Ironically, Reagan losing Iowa in 1980 was the best thing that happened to him all year, maybe in his life. It taught him he could control his own destiny and not to trust campaign hacks too much ever again.

Well, almost. Reagan tore up the script and campaigned high and low in New Hampshire.

Reporters were exhausted covering a candidate twice their age.

He also turned for help to New Hampshire GOP chairman, Jerry Carmen, a talented, chain-smoking tough operator who took guff from no one, including Bush himself, who Carmen especially liked to torment.

Meanwhile, Reagan’s pollster, Dick Wirthin’s tracking polls showed him moving slightly ahead in New Hampshire in the days before the primary. But some public polls showed Bush ahead. Bush, believing them, fell back on campaigning as a mushy moderate Republican who was surrounded by Reagan-haters.

Bush went before audiences and told them, "I’m up for the '80’s!" and that he had "Big Mo!"

It struck many as vapid and silly. America was in trouble in 1980 and voters wanted to know what solutions candidates had to offer to fix things.

Reagan understood this, he’d almost always campaigned on issues and now he and them took center stage. Reagan, after losing Iowa, was angry and the best tonic for him and for his failing campaign was to get out with people, talking about how he was going to solve the Jimmy Carter Recession, how he was going restore American morale, and how he was going to kick the c**p out of the commies.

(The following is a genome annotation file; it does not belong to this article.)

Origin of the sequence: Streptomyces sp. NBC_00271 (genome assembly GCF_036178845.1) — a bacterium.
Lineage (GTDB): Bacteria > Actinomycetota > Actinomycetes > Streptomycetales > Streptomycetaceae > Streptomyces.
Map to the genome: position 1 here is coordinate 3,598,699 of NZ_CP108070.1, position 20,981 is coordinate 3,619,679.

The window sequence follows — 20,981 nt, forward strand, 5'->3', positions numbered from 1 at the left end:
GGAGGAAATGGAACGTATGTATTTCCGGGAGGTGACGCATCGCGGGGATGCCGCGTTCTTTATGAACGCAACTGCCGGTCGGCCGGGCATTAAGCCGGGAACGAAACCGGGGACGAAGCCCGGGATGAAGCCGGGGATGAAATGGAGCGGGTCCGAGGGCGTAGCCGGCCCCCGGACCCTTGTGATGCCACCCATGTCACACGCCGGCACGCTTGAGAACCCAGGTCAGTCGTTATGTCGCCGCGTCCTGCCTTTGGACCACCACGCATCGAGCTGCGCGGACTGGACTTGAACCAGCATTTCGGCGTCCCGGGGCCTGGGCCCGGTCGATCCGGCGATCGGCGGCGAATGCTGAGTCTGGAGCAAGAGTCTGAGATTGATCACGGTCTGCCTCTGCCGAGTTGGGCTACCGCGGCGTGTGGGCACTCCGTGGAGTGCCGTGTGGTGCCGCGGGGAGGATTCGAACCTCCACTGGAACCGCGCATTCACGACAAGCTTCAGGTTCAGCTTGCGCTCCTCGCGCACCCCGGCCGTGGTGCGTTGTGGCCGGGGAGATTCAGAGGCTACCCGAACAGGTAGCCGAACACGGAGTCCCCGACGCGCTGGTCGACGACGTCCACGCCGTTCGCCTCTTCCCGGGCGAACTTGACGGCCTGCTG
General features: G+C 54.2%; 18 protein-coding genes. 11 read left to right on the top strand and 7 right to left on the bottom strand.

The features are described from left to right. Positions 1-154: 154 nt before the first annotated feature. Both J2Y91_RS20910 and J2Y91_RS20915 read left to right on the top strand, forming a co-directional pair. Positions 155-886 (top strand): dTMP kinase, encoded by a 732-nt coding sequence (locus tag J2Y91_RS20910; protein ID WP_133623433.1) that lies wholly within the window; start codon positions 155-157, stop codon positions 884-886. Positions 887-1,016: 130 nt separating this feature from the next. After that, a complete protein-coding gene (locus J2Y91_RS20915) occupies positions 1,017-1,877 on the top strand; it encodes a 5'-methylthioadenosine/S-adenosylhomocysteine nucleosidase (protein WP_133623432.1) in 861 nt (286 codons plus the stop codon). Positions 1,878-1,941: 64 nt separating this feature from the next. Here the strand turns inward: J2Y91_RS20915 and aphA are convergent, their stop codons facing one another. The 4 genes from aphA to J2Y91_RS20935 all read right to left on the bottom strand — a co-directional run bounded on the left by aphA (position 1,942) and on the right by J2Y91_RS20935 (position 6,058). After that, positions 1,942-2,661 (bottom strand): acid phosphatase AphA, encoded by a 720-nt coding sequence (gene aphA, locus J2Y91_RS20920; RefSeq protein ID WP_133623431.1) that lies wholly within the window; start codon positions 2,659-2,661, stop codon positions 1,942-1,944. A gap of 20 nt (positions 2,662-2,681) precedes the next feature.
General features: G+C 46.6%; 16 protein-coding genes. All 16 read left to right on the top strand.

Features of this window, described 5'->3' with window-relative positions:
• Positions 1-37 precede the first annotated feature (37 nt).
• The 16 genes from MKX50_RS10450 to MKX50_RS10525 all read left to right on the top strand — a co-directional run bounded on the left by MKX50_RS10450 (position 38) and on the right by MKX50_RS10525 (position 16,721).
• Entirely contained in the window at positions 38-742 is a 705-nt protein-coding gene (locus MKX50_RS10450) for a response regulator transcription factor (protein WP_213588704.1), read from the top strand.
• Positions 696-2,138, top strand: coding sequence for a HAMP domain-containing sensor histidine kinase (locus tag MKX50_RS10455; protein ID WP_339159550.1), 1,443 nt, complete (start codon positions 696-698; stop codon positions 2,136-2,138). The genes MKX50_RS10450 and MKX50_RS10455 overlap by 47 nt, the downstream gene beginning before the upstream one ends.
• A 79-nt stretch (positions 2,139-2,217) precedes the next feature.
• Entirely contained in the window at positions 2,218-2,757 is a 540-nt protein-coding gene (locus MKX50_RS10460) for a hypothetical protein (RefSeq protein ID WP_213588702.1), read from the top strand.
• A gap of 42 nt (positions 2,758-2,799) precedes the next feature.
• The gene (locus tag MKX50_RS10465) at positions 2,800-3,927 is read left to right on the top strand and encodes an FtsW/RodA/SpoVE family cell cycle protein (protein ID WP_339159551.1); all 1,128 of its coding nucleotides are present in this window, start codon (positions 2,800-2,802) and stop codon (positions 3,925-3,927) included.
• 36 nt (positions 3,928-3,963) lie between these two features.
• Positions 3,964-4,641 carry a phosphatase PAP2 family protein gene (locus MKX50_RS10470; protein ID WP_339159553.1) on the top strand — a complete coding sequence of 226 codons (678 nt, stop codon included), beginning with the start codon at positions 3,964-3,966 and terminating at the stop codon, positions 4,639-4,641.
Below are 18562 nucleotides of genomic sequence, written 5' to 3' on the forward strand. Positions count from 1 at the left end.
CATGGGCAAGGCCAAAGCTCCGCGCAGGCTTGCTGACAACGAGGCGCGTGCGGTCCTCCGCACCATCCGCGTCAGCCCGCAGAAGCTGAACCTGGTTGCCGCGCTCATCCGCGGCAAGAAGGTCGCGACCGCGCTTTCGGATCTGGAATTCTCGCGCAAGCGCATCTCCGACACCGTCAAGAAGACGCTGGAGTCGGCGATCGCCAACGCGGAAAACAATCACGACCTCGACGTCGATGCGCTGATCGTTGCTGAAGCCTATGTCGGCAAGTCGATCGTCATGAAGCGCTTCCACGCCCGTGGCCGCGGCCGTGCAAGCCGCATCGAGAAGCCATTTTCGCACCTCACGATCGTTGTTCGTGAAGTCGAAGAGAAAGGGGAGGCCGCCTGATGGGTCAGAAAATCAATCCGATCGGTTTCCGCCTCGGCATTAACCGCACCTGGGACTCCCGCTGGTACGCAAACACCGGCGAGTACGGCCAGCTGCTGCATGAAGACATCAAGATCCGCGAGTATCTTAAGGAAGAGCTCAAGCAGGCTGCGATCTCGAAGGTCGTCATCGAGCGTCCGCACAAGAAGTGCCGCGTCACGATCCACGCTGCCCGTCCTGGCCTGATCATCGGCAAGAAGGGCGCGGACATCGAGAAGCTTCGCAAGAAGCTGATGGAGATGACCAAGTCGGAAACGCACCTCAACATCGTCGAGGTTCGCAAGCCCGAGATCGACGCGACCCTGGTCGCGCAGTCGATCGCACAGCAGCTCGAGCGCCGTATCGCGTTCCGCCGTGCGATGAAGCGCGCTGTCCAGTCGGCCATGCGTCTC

Absent the Nashua debate, Reagan would still have won the New Hampshire primary but possibly not the 50% to 23% he routed Bush with.

But the New Hampshire primary result no doubt would have been closer with the now famous debate.

Reagan was never static.

He was always dynamic and adept at changing with the times or circumstances.

Reagan won the New Hampshire primary because he lost the Iowa Caucuses and in so doing, alter his own future — along with ours.

Craig Shirley is a Ronald Reagan biographer and presidential historian. His books include, “Reagan’s Revolution, The Untold Story of the Campaign That Started it All,” “Rendezvous with Destiny, Ronald Reagan and the Campaign that Changed America,” "Reagan Rising: The Decisive Years," and “ Last Act: The Final Years and Emerging Legacy of Ronald Reagan." He is also the author of the New York Times bestseller, “December, 1941” and his new 2019 book, “Mary Ball Washington,” a definitive biography of George Washington’s mother. Shirley lectures frequently at the Reagan Library and the Reagan Ranch. He has been named the First Reagan Scholar at Eureka College, Ronald Reagan’s alma mater and will teach a class this fall at the University of Virginia on Reagan. He appears regularly on Newsmax TV, Fox News, MSNBC, and CNN. For more of his reports, Go Here Now.

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Reagan was never static. He was always dynamic and adept at changing with the times or circumstances. Reagan won the New Hampshire primary because he lost the Iowa Caucuses and in so doing, alter his own future, along with ours.
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Monday, 10 February 2020 11:54 AM